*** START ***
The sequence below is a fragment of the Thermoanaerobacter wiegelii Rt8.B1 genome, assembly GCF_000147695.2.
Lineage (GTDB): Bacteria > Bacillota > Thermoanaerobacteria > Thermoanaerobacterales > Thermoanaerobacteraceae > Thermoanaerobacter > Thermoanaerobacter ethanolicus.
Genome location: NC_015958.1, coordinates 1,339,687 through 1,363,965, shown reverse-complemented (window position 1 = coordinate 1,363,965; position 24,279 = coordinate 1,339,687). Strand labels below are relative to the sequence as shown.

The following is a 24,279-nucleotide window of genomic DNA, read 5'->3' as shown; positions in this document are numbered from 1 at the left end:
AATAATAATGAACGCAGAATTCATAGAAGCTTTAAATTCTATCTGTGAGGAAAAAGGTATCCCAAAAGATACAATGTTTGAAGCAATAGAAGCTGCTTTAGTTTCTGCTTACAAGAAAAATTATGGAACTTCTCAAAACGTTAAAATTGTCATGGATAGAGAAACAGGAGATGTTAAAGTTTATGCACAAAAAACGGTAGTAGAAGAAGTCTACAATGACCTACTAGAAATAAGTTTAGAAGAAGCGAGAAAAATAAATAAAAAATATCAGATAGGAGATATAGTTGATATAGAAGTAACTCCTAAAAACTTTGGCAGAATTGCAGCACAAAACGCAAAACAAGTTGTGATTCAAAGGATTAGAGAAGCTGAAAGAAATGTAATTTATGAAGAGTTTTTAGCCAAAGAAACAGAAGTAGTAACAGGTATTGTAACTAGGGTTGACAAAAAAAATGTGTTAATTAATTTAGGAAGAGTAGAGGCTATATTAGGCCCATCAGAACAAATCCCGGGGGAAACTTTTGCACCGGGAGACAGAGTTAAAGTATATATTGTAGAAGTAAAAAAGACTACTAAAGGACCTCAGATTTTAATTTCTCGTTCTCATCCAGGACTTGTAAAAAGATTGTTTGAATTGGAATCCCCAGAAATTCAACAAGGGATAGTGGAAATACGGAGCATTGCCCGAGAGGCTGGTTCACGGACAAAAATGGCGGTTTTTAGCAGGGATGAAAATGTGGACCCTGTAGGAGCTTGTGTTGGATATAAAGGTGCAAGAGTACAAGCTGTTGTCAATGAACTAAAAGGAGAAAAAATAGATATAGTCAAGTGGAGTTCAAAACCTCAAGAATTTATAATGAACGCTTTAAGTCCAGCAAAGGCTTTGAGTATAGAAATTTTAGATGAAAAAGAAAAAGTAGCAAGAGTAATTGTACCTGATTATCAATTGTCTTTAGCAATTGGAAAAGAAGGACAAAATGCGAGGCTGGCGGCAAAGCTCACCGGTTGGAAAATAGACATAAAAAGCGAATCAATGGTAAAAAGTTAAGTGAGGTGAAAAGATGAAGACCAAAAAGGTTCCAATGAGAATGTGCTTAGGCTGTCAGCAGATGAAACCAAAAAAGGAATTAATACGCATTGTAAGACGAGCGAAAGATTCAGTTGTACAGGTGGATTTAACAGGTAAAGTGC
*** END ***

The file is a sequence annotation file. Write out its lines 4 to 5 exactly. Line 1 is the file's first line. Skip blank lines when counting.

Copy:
The following is a 24,279-nucleotide window of genomic DNA, read 5'->3' as shown; positions in this document are numbered from 1 at the left end:
AATAATAATGAACGCAGAATTCATAGAAGCTTTAAATTCTATCTGTGAGGAAAAAGGTATCCCAAAAGATACAATGTTTGAAGCAATAGAAGCTGCTTTAGTTTCTGCTTACAAGAAAAATTATGGAACTTCTCAAAACGTTAAAATTGTCATGGATAGAGAAACAGGAGATGTTAAAGTTTATGCACAAAAAACGGTAGTAGAAGAAGTCTACAATGACCTACTAGAAATAAGTTTAGAAGAAGCGAGAAAAATAAATAAAAAATATCAGATAGGAGATATAGTTGATATAGAAGTAACTCCTAAAAACTTTGGCAGAATTGCAGCACAAAACGCAAAACAAGTTGTGATTCAAAGGATTAGAGAAGCTGAAAGAAATGTAATTTATGAAGAGTTTTTAGCCAAAGAAACAGAAGTAGTAACAGGTATTGTAACTAGGGTTGACAAAAAAAATGTGTTAATTAATTTAGGAAGAGTAGAGGCTATATTAGGCCCATCAGAACAAATCCCGGGGGAAACTTTTGCACCGGGAGACAGAGTTAAAGTATATATTGTAGAAGTAAAAAAGACTACTAAAGGACCTCAGATTTTAATTTCTCGTTCTCATCCAGGACTTGTAAAAAGATTGTTTGAATTGGAATCCCCAGAAATTCAACAAGGGATAGTGGAAATACGGAGCATTGCCCGAGAGGCTGGTTCACGGACAAAAATGGCGGTTTTTAGCAGGGATGAAAATGTGGACCCTGTAGGAGCTTGTGTTGGATATAAAGGTGCAAGAGTACAAGCTGTTGTCAATGAACTAAAAGGAGAAAAAATAGATATAGTCAAGTGGAGTTCAAAACCTCAAGAATTTATAATGAACGCTTTAAGTCCAGCAAAGGCTTTGAGTATAGAAATTTTAGATGAAAAAGAAAAAGTAGCAAGAGTAATTGTACCTGATTATCAATTGTCTTTAGCAATTGGAAAAGAAGGACAAAATGCGAGGCTGGCGGCAAAGCTCACCGGTTGGAAAATAGACATAAAAAGCGAATCAATGGTAAAAAGTTAAGTGAGGTGAAAAGATGAAGACCAAAAAGGTTCCAATGAGAATGTGCTTAGGCTGTCAGCAGATGAAACCAAAAAAGGAATTAATACGCATTGTAAGACGAGCGAAAGATTCAGTTGTACAGGTGGATTTAACAGGTAAAGTGC